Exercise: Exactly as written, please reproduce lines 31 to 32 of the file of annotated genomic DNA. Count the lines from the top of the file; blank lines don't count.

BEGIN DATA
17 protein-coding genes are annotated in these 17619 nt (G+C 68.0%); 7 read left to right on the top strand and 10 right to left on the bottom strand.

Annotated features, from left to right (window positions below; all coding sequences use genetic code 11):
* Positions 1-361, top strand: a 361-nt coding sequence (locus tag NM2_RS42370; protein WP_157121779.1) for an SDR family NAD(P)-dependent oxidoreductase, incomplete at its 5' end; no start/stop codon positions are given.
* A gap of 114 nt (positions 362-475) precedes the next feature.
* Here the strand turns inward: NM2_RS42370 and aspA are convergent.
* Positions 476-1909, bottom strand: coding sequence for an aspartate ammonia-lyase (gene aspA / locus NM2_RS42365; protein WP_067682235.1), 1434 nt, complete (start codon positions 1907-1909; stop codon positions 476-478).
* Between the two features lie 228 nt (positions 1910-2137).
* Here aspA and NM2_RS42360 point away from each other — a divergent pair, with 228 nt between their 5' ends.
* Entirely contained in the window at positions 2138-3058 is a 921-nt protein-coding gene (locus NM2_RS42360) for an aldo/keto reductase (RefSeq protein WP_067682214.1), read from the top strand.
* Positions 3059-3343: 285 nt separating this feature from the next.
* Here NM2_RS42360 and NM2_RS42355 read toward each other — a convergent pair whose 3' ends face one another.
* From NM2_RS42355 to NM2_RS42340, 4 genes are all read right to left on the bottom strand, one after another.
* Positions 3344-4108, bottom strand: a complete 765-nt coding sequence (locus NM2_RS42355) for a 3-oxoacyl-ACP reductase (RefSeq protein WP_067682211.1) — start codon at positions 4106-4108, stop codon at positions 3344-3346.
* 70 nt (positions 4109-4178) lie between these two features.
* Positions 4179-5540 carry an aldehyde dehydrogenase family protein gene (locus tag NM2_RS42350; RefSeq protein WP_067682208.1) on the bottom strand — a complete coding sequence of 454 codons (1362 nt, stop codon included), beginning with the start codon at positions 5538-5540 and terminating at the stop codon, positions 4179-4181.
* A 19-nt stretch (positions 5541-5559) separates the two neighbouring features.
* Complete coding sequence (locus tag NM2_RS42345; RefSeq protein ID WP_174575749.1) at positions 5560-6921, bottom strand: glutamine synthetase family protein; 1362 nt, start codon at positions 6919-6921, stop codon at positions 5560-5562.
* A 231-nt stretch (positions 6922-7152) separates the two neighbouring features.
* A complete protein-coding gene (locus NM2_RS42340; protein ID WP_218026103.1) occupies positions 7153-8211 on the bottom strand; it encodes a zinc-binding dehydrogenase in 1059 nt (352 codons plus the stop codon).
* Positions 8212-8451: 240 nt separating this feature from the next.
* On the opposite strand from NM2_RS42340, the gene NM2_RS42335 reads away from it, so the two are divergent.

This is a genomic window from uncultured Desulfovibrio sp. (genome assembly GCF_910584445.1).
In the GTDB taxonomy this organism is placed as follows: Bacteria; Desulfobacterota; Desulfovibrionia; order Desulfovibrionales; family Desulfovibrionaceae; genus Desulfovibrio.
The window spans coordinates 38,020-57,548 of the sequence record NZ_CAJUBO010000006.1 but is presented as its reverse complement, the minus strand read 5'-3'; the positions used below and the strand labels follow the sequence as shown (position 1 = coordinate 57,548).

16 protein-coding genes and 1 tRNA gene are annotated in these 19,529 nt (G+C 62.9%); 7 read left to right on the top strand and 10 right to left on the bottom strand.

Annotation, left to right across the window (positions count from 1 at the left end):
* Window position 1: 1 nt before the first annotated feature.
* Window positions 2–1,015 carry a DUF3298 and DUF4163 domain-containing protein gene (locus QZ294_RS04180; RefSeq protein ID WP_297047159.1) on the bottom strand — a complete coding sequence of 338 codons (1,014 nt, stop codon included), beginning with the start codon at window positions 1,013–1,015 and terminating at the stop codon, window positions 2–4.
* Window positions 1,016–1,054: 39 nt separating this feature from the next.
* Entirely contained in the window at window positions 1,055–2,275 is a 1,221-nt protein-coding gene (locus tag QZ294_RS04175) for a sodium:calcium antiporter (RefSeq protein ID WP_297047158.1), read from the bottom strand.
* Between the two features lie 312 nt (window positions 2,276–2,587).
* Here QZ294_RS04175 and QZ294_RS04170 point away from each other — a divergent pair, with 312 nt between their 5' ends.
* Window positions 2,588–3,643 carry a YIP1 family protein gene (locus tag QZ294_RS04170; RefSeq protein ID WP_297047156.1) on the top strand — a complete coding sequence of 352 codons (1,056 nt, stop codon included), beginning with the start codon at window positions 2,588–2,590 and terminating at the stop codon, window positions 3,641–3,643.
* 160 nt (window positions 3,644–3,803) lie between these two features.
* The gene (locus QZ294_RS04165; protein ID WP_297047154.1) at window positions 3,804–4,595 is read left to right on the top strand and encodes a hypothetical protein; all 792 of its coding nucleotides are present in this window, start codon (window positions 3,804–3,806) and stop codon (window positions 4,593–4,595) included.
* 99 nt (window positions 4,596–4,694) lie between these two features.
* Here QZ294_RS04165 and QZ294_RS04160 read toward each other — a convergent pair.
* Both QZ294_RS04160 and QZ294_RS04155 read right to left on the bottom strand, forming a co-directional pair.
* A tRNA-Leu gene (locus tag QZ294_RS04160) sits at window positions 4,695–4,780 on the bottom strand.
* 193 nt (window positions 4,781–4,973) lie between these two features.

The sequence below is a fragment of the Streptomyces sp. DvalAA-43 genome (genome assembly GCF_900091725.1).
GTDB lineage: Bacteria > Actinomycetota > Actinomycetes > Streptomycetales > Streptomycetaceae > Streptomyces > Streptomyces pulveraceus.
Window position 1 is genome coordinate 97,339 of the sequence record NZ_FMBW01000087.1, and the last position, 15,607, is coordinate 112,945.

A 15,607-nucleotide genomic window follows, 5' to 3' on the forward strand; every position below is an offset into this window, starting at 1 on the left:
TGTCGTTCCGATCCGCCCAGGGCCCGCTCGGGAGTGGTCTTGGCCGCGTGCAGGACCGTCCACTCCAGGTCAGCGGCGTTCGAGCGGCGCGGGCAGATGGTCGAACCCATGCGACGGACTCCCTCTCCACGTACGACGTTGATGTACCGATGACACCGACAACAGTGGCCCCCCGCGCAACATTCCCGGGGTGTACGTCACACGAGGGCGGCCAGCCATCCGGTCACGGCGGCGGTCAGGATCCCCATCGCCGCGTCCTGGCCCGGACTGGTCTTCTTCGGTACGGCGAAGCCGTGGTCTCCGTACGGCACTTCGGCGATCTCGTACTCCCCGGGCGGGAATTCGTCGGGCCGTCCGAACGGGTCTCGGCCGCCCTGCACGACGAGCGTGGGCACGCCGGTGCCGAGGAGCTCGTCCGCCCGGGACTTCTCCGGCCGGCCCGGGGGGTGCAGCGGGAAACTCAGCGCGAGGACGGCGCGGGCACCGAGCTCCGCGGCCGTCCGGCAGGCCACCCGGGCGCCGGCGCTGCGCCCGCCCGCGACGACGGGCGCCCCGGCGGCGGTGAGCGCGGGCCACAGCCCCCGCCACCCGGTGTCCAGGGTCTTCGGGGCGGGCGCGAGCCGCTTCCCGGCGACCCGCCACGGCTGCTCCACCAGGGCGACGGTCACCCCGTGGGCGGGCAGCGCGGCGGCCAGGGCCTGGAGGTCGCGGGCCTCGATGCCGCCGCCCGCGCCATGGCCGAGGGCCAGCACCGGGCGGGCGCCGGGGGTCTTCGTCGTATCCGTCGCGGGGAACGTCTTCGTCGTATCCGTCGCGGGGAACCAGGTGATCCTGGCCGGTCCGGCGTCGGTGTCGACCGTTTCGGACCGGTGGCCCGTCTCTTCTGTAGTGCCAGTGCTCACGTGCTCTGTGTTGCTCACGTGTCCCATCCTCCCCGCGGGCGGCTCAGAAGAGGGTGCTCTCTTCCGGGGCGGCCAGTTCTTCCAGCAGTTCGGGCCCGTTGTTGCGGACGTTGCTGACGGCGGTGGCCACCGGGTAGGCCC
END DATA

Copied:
* Between the two features lie 312 nt (window positions 2,276–2,587).
* Here QZ294_RS04175 and QZ294_RS04170 point away from each other — a divergent pair, with 312 nt between their 5' ends.